First, I’ll talk about the list which  “recognizes the work of 100 transgender individuals, both pioneers and emerging voices, who are working to break down stereotypes and show the true diversity of the transgender community.” This list is filled with fantastic people! They are doing great things for the trans community as well as society as a whole. What is even more amazing is my roommate’s cousin Jaan Williams was selected as one of the “Trans 100”! Jaan is a transman, activist, and “a program manager at the Victory Fund and Institute who runs the organization’s Victory Congressional Internship and assists with the Presidential Appointments Project.” (As a side note, Jaan married his long time love Pri at the beginning of March <3) It thrills me to know someone who is making such a difference!! Things like this restore my faith in humanity and the hope that more people could come to understand the immense amount of ignorance surrounding non-normative lifestyles.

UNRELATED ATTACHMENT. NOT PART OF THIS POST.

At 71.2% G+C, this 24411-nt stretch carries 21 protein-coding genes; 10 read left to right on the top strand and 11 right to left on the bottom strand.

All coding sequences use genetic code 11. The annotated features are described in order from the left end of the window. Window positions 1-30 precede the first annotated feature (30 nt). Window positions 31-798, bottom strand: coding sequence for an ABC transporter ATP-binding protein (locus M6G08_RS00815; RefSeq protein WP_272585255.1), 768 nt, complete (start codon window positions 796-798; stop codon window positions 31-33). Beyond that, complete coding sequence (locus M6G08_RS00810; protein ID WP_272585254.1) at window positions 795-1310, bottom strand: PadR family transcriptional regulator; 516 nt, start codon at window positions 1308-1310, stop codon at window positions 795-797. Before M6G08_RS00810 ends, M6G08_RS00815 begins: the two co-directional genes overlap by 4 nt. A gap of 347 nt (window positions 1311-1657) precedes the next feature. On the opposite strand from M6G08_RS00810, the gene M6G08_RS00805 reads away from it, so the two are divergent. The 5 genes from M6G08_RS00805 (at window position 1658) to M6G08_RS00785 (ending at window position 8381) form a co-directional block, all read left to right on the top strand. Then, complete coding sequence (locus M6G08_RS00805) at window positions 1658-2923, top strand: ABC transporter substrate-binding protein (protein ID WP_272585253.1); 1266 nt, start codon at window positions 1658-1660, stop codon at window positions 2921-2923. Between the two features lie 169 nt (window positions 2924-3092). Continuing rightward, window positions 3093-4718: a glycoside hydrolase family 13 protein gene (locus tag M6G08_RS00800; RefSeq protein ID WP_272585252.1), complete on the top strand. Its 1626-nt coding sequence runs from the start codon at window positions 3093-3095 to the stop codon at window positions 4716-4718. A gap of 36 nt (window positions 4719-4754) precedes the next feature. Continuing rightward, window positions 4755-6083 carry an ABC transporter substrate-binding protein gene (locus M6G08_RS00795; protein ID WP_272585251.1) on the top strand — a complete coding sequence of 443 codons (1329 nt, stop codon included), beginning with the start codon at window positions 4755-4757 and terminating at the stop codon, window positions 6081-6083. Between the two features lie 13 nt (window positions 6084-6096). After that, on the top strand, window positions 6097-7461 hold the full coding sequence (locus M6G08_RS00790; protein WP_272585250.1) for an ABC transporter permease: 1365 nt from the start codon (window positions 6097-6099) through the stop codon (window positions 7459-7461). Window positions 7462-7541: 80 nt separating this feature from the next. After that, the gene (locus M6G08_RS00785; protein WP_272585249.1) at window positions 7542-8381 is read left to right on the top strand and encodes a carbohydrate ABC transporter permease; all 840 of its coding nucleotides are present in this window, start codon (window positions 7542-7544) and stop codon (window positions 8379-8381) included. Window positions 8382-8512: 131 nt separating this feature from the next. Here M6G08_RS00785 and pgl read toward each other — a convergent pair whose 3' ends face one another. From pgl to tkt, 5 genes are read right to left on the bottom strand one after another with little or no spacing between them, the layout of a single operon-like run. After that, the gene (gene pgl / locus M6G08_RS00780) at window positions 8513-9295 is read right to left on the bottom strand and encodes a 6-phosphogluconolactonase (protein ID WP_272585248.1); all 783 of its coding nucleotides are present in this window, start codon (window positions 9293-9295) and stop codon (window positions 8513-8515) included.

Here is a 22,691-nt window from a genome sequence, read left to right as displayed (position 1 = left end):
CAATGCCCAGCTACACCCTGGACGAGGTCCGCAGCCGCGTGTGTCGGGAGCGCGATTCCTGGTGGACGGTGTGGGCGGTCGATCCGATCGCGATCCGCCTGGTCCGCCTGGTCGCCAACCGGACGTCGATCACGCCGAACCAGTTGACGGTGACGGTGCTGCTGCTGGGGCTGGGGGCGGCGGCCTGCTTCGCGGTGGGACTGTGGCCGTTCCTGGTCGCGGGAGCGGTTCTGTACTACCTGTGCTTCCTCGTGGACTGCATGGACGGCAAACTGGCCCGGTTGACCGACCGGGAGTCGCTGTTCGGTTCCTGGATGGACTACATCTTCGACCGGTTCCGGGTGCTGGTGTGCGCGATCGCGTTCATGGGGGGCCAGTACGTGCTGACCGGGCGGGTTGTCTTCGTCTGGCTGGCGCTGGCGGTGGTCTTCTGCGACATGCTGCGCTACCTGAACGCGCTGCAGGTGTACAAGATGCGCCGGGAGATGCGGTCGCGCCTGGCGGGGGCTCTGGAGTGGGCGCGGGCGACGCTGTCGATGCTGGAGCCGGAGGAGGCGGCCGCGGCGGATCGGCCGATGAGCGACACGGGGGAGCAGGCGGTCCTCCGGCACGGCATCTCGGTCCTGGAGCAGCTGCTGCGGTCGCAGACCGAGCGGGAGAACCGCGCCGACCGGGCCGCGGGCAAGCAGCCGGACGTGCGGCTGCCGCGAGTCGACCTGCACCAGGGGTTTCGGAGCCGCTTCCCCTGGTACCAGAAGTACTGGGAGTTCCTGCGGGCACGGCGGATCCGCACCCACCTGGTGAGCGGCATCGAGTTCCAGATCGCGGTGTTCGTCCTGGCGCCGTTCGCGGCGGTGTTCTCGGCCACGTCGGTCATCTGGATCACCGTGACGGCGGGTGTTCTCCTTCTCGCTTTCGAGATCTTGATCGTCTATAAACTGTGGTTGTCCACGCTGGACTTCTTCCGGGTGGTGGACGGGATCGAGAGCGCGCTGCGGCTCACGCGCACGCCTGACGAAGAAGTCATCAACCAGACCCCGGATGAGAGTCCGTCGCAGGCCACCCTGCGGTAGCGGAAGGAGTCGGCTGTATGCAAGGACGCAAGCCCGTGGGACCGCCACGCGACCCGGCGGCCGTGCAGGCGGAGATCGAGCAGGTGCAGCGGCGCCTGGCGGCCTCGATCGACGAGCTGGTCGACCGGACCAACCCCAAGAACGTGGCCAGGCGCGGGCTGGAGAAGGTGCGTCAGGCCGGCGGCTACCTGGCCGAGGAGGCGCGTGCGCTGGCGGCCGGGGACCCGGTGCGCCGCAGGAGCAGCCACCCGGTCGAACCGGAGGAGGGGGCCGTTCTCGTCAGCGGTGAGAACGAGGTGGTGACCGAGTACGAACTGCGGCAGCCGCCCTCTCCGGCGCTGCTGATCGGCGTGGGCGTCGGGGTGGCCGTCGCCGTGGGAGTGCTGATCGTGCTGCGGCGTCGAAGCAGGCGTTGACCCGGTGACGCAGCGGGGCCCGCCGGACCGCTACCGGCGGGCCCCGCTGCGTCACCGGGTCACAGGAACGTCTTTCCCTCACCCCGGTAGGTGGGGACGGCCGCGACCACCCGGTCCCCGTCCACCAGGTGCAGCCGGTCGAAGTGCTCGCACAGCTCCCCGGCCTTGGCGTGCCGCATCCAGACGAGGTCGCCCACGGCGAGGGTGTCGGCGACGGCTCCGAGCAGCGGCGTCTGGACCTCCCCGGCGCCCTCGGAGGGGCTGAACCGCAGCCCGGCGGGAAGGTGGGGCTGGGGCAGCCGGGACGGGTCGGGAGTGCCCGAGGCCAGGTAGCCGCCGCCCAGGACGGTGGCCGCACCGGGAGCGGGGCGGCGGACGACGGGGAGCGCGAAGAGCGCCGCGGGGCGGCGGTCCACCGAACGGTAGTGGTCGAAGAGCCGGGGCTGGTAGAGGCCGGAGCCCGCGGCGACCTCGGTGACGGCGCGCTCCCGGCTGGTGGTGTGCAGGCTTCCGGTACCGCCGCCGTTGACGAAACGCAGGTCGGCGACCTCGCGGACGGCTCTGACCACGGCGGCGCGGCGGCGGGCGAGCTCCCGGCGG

Now onto “Batgirl #19″…which even without mentioning the new transgender aspect of the comic, is GREAT. Who doesn’t like a superhero who has a paralyzing accident, heals, then continues to kick ass?? Outside of the awesomeness of Batgirl, there is a new twist to the comic which has come at a great time given current news and events (part of which being the “Trans 100” list). According to the Q&A with the writer of the comic, “Comics have, of course, always been incredibly LGBTQ-friendly, and there are many major gay characters, but Alysia will be the first (reality based) transgender character in a mainstream comic.” Alysia is Barbara Gordon’s (Batgirl) roommate in the series. When asked about the treatment and acceptance of LGBTQ characters in comics, Gail Simone (the writer) said, “I actually feel like we have a ways to go. There’ve been some wonderful steps forward lately, even in mainstream comics like “Batwoman” and “Runaways,” all of whom have LGBTQ characters in starring roles. But it wasn’t that long ago that any mention of sexuality was outright forbidden in mainstream comics at all. We have some catching up to do. But there’s a large LGBTQ readership in comics, the audience is hugely diverse. It’s wonderful. Our common language is nerdhood. I love that. We may come from different continents, but dammit, we can recite the Green Lantern Oath! It’s pretty great to see LGBTQ characters being accepted widely, it shows that this stuff is way, way overdue.”